Wednesday, September 15, 2010

Trip Home through Eastern NM

Friday, September 24, 2010

Time to head back, packed and gone by nine, driving over the Black Range with a stop at Emory Pass, high enough, 8000+ ft, there was a chance for a Clark's Nutcracker, which I'd made a couple of tries at on the higher parts of the Gila, especially Signal Peak. It';s a bird in serious decline since it's primary food source, referred to as Rock Pines, trees with nuts in the cones rather than the usual light-weight seeds, are in decline due to a disease. Got to the parking lot, there was Forest Service guy working on the restroom, and a scan didn't find many birds. But I walked around the edge, then down a little side-trail a short ways, and when I came back out in the open, a Nutcracker landed close and beautiful in a snag about fifty feet from the lot. Good omen there for the trip home.

Drove pretty directly to Bosque del Apache NWR, it's not very interesting low desert this time of year, and the refuge wasn't very birdy either, though I did find two new NM birds there. But not the Aplomado Falcon that had been reported. Needed to be there earlier when the thermals are just starting.

The main goal for the day was to get in position to bird the Melrose Trap the next morning. Drove on up the Interstate from the Bosque, then east on US60. Made a few stops along the way, one in an area of dried up saline lakes hoping to find shorebirds, but got only a couple of Killdeer. Another stop was at the Headquarters of the Salinas Pueblo Missions National Monument. The two folks in the office were knowledgeable and very helpful, the older gentleman looked up some god detailed info on the Trap, inviting me into the office to study the computer screen, then printing out the best pages. The woman was promoting The IMBD activities and gave me a spreadsheet of the past several years' results. Sold me a nice baseball hat of the old design for the old price. Great folks. I had visited the actual missions many years earlier when first getting into birding, and one held my lifer Blue Grosbeak. One of my favorite species, and now they sometimes nest on my land.

Anyway, I drove on into the town of Ft Sumter, gas and snacks, then up to the State Park on a lake. The book said it was good birding, but I was late and tired and fell out soon after dark, on the picnic table again. There were some really strange noises in the night, presumably birds, but nothing I was familiar with, and later an immense lightening bloated thunderstorm formed to the west. It first seemed to be approaching, so I went to sleep in the front of the car, but an hour later decided it was more comfy back on the table. It never arrived and not a drop fell on me.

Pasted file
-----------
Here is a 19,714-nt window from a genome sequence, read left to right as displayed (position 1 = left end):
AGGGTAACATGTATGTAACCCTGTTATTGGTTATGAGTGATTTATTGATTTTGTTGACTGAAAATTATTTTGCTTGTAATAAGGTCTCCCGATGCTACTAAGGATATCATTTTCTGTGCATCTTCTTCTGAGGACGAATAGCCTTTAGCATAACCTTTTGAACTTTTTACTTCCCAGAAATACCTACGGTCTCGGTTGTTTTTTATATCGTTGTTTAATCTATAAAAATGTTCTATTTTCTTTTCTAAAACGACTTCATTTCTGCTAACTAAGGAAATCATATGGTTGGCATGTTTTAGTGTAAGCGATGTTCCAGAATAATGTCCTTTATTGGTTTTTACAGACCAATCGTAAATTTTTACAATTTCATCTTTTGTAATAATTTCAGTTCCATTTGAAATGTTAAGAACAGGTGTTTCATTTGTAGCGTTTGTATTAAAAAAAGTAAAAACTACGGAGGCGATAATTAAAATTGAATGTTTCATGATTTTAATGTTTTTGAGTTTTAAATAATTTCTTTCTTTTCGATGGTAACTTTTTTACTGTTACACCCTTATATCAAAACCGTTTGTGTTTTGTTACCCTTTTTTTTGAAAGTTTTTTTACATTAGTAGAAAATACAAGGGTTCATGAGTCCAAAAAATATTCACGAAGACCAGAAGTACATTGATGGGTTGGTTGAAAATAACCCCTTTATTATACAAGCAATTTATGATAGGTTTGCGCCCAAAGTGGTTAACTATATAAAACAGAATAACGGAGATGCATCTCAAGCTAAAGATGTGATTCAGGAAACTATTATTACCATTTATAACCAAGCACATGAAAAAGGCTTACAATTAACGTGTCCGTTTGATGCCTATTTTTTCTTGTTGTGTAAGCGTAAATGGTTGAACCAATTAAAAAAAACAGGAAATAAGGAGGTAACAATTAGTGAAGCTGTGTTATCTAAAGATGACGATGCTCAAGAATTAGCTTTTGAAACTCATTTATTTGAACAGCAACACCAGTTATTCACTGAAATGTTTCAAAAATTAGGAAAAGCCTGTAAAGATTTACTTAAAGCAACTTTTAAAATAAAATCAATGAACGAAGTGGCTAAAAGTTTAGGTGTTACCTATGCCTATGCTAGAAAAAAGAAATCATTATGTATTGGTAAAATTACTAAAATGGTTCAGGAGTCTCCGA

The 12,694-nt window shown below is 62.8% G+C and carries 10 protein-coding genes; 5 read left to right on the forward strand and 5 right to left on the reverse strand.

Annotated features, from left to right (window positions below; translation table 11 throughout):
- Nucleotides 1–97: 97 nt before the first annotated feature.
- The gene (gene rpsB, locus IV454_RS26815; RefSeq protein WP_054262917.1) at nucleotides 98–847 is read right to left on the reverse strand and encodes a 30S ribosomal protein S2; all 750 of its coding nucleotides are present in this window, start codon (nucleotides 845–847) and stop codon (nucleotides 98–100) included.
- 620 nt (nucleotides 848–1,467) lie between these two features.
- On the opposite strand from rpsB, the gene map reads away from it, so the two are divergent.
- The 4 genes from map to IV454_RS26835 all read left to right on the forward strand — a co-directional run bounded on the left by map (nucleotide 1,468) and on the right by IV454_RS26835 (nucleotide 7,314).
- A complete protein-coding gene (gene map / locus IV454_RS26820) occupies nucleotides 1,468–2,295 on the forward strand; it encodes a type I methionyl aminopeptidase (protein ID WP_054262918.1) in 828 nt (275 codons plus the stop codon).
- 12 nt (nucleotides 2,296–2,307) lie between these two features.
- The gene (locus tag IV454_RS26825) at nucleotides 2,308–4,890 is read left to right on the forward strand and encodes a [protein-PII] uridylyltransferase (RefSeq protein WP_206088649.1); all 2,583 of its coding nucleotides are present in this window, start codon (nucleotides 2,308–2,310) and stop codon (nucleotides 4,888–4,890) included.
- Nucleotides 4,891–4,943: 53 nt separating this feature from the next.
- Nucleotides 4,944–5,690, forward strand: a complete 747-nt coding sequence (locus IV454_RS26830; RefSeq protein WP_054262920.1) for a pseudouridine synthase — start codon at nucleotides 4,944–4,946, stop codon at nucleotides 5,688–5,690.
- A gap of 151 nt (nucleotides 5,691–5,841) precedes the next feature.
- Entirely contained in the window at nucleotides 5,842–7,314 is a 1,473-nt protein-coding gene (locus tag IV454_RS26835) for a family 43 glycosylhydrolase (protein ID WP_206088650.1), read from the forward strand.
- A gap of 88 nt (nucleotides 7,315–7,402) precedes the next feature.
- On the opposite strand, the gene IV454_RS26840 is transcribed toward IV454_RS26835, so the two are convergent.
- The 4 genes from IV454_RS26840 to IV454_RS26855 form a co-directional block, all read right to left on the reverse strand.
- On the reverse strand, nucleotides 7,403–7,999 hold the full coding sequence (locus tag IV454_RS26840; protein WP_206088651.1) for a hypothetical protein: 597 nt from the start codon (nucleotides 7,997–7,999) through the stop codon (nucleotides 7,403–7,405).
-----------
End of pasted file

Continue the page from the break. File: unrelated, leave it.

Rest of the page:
Saturday, Sep 25

Slept a little later than usual and wasn't driving until there was light in the sky, so that when I got to the trap there were already six or eight cars there. Those folks must have left really early from the distant cities, or stayed in the area. It looks like it would be a good place to just stay for the night, and a lot of owls have been reported from there. It was a great place, the tree area was less than twenty acres but filled with action. And good birders so I was able to get some tics that would have escaped my limited familiarity with the western birds, like immature both Painted and Lazuli Buntings. What the day showed me, there and later, was that eastern New Mexico has clumps of vegetation that concentrate what are actually very low numbers of more eastern individuals on the edge, actually even beyond the edge, of the central flyway. Ended up adding eight tics there, and a couple more later.

One was a Blue Jay at Bosque Redondo Lake. Bosque Redondo was where the Navajos from Canyon de Chelly were forced after being driven out with scorched earth zeal by idiots in blue uniforms. They hated it, it wasn't quite desert, at least the day I was there, but was nothing like the wild Red Rock beauty that had been their home. Sad chapter. From there I cur back through Albuquerque, but that was a waste of time. I followed the Interstate on through Santa Fe to Las Vegas, which I'd never driven around in, and which seemed like a neat small city with several colleges it turned out. My goal was a National Forest campground about twenty miles up in the forest near El Povenir. But the CG was closed and I ended up sleeping in the car, not well either, as it was a cold night.

Sunday, Sep 26

I was up early for some breakfast and hot coffee, and a wifi check-in at Micky D's, and then about an hour at Las Vegas NWR. It was about the fourth time I'd been there, and was once again worth the stop, netting Red Phalaropes and a Chestnut-collared Longspur on a fenceline. From there I took a semi-direct route to Oklahoma.

A second eastern stray was an Eastern Phoebe I found at Conchas Lake in the trees across the highway from the office building. Twelve species in two days was enough to make the list for New Mexico with a little slack. From Conchas I ended up at Black Mesa State Park just inside Oklahoma at the west end of the panhandle. I left there early the next morning and was home before dark on the 27th.


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